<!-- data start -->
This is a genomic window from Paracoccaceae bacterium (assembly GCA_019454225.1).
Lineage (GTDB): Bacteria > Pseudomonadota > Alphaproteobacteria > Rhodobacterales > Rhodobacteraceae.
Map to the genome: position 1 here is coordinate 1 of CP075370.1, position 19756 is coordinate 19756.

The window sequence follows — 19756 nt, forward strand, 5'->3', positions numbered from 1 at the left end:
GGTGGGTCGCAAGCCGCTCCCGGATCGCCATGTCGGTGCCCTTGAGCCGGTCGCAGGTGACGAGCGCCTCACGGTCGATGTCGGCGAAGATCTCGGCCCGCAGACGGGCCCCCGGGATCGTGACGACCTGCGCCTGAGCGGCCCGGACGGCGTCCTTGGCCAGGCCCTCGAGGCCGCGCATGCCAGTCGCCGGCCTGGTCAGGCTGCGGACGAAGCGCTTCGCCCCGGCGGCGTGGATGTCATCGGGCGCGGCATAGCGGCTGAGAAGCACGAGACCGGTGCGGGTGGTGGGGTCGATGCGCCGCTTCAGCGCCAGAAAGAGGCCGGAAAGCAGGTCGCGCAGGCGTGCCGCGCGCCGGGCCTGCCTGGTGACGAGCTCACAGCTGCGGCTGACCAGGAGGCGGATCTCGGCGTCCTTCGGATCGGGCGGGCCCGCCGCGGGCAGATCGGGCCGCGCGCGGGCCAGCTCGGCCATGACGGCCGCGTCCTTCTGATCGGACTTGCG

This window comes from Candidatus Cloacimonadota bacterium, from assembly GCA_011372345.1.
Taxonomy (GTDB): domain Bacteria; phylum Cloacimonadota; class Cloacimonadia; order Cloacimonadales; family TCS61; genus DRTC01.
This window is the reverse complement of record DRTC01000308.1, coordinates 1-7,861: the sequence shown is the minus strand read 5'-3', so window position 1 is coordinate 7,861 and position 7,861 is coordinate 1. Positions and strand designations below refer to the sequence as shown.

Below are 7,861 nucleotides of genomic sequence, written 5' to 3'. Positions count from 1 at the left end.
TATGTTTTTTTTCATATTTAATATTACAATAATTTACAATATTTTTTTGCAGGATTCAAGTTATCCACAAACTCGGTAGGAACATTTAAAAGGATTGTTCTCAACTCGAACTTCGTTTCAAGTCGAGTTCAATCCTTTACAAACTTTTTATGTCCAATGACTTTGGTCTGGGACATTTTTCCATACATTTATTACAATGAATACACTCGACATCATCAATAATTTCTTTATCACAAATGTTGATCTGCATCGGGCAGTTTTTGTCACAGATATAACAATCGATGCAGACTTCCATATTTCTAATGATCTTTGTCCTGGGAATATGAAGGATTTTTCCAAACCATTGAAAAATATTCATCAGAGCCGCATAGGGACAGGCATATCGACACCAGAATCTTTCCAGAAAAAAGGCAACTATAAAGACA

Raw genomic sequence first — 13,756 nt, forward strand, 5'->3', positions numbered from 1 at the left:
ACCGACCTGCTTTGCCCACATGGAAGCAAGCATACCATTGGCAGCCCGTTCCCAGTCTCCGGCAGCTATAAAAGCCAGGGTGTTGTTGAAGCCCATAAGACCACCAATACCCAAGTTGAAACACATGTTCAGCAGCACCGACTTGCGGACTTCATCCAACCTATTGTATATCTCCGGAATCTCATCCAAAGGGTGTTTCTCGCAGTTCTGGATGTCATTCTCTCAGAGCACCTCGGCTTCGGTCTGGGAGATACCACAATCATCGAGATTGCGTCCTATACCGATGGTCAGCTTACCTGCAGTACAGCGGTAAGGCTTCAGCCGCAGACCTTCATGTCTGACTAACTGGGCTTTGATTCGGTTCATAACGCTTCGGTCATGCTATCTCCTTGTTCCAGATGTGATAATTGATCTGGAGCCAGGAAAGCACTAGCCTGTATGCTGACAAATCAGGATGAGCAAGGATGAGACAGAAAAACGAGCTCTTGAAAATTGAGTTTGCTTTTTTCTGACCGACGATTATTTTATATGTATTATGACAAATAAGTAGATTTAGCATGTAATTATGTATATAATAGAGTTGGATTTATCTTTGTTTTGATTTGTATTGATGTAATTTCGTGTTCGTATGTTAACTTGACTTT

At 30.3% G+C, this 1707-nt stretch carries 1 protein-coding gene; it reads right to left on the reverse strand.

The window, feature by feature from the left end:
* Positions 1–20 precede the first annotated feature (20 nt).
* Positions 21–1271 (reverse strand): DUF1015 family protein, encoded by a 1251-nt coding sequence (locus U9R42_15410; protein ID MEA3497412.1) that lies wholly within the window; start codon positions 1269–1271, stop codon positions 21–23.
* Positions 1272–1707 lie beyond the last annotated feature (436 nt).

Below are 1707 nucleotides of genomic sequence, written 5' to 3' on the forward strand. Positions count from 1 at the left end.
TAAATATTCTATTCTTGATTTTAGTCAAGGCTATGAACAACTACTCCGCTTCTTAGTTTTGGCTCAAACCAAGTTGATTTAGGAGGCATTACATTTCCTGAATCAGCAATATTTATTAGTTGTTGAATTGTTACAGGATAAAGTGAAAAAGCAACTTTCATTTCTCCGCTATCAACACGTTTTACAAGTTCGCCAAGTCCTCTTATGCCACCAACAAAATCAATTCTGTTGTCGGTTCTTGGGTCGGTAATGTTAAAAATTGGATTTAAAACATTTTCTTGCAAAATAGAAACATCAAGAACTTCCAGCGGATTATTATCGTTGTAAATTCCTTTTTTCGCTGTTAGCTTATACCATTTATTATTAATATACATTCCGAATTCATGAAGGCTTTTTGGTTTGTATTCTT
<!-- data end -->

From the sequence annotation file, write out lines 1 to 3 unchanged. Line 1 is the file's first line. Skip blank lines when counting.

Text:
This is a genomic window from Paracoccaceae bacterium (assembly GCA_019454225.1).
Lineage (GTDB): Bacteria > Pseudomonadota > Alphaproteobacteria > Rhodobacterales > Rhodobacteraceae.
Map to the genome: position 1 here is coordinate 1 of CP075370.1, position 19756 is coordinate 19756.